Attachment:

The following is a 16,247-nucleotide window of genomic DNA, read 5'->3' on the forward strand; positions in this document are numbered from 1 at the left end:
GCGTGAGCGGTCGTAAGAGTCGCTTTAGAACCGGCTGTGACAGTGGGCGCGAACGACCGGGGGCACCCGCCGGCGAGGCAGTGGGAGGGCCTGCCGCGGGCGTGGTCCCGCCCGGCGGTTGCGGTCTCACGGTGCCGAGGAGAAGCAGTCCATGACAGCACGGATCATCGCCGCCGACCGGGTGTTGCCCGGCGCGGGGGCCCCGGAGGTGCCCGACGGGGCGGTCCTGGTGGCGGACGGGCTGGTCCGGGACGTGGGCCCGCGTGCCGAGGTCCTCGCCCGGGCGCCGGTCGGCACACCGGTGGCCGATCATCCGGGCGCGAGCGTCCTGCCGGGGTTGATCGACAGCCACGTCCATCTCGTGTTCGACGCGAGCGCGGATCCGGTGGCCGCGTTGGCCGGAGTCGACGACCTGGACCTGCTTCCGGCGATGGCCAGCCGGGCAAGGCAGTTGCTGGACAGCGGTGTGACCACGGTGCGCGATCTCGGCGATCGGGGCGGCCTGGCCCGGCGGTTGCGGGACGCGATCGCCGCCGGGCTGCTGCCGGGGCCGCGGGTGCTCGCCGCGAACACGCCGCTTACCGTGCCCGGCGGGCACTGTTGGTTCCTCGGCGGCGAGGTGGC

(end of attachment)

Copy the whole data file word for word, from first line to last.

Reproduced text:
The following is a 16,247-nucleotide window of genomic DNA, read 5'->3' on the forward strand; positions in this document are numbered from 1 at the left end:
GCGTGAGCGGTCGTAAGAGTCGCTTTAGAACCGGCTGTGACAGTGGGCGCGAACGACCGGGGGCACCCGCCGGCGAGGCAGTGGGAGGGCCTGCCGCGGGCGTGGTCCCGCCCGGCGGTTGCGGTCTCACGGTGCCGAGGAGAAGCAGTCCATGACAGCACGGATCATCGCCGCCGACCGGGTGTTGCCCGGCGCGGGGGCCCCGGAGGTGCCCGACGGGGCGGTCCTGGTGGCGGACGGGCTGGTCCGGGACGTGGGCCCGCGTGCCGAGGTCCTCGCCCGGGCGCCGGTCGGCACACCGGTGGCCGATCATCCGGGCGCGAGCGTCCTGCCGGGGTTGATCGACAGCCACGTCCATCTCGTGTTCGACGCGAGCGCGGATCCGGTGGCCGCGTTGGCCGGAGTCGACGACCTGGACCTGCTTCCGGCGATGGCCAGCCGGGCAAGGCAGTTGCTGGACAGCGGTGTGACCACGGTGCGCGATCTCGGCGATCGGGGCGGCCTGGCCCGGCGGTTGCGGGACGCGATCGCCGCCGGGCTGCTGCCGGGGCCGCGGGTGCTCGCCGCGAACACGCCGCTTACCGTGCCCGGCGGGCACTGTTGGTTCCTCGGCGGCGAGGTGGC